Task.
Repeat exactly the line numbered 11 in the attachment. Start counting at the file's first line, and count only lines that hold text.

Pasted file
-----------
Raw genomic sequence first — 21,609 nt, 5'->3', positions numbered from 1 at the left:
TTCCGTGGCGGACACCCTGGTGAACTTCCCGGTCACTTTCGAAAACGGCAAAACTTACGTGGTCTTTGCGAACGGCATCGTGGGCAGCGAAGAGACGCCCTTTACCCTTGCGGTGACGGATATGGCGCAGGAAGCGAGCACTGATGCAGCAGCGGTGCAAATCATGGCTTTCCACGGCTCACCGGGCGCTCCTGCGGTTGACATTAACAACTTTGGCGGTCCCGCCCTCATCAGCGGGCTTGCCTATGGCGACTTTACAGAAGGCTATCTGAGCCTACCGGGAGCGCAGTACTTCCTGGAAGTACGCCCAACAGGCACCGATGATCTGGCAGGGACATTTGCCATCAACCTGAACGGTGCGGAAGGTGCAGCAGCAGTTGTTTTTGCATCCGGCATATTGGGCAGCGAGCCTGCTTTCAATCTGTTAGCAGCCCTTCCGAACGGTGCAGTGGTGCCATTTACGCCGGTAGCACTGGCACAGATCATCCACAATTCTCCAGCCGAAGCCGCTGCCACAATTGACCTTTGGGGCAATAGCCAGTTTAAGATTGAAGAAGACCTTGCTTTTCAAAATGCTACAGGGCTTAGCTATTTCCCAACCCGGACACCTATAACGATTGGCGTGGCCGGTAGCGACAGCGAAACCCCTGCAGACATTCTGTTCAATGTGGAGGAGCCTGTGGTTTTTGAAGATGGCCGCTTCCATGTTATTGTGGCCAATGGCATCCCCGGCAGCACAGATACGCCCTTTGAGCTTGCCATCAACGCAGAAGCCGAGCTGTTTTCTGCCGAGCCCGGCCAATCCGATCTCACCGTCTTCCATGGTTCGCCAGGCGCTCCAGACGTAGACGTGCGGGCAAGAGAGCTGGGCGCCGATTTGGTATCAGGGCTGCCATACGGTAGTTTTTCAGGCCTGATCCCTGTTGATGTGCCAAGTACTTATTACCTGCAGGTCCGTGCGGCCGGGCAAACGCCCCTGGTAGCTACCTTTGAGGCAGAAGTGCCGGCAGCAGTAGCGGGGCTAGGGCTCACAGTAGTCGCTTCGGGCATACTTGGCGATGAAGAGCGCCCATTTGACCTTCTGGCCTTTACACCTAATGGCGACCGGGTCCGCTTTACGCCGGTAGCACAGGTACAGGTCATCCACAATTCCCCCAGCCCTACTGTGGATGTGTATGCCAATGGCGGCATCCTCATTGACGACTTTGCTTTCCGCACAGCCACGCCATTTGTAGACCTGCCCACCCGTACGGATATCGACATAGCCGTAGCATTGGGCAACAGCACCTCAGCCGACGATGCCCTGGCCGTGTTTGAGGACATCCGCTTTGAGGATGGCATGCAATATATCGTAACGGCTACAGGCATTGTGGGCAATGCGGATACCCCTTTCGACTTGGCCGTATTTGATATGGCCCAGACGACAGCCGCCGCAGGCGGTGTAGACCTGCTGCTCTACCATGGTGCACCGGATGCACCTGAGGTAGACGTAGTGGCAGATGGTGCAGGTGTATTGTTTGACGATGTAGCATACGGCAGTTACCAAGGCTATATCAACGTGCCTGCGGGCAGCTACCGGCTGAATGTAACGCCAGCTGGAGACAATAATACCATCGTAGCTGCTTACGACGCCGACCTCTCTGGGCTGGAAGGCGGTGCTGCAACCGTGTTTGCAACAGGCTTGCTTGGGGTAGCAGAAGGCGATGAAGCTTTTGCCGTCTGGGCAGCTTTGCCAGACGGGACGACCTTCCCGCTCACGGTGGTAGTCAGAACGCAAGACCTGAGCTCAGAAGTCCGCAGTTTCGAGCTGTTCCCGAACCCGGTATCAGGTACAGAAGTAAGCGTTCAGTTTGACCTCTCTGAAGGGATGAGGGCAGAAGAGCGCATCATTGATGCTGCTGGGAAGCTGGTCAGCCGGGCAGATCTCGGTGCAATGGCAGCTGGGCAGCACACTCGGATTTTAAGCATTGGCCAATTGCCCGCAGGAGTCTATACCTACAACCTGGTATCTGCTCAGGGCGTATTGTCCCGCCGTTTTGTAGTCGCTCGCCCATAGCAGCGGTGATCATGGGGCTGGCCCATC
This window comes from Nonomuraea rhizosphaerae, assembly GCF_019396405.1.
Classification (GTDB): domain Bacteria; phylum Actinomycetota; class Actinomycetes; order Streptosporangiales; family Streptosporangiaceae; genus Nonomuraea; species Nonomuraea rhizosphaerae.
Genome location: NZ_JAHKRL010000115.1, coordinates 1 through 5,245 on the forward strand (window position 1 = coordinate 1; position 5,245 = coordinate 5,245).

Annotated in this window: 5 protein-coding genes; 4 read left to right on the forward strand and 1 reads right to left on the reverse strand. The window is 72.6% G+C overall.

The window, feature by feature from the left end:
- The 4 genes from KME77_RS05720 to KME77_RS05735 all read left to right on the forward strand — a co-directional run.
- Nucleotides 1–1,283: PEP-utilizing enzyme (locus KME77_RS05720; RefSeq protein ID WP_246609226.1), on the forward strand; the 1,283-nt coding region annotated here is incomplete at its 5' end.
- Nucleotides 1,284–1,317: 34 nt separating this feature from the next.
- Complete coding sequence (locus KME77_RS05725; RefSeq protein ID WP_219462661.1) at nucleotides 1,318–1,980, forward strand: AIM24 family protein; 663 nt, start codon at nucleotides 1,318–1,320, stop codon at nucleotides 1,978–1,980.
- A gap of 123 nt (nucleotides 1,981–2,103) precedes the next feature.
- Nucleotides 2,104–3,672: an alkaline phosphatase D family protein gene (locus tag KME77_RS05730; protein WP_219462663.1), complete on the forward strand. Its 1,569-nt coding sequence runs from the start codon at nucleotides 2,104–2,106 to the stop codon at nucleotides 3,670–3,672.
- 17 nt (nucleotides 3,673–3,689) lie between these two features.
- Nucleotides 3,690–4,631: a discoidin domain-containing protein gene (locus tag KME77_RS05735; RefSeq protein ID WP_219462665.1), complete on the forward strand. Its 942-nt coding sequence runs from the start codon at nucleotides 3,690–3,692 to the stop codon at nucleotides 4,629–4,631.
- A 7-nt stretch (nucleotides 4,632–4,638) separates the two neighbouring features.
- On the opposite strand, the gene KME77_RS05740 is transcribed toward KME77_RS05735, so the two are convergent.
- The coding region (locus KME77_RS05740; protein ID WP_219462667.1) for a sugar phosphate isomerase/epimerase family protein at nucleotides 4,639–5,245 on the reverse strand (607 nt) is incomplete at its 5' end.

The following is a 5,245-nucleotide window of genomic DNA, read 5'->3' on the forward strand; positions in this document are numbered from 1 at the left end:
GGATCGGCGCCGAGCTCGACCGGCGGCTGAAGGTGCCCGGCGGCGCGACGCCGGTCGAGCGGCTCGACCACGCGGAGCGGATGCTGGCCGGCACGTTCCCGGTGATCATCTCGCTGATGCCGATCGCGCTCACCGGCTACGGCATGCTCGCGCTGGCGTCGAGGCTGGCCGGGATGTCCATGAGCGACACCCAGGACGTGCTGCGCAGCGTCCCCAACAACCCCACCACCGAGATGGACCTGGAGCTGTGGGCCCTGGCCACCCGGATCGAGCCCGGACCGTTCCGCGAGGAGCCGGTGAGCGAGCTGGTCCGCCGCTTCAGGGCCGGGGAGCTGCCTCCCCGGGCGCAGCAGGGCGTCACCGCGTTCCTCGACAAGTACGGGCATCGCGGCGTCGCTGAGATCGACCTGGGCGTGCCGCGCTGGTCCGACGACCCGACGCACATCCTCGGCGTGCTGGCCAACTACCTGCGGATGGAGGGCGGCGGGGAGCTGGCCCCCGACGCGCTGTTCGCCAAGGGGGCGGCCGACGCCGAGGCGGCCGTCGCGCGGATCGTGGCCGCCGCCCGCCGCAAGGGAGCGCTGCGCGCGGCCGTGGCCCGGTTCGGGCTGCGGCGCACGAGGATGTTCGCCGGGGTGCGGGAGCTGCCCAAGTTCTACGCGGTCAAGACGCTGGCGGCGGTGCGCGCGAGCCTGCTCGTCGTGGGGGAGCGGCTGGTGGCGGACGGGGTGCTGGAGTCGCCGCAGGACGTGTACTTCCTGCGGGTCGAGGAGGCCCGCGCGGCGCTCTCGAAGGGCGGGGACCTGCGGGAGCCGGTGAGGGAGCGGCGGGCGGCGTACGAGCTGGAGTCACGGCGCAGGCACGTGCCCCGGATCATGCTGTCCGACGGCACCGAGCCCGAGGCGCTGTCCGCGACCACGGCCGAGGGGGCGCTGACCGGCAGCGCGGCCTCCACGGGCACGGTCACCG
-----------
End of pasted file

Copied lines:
- Complete coding sequence (locus KME77_RS05725; RefSeq protein ID WP_219462661.1) at nucleotides 1,318–1,980, forward strand: AIM24 family protein; 663 nt, start codon at nucleotides 1,318–1,320, stop codon at nucleotides 1,978–1,980.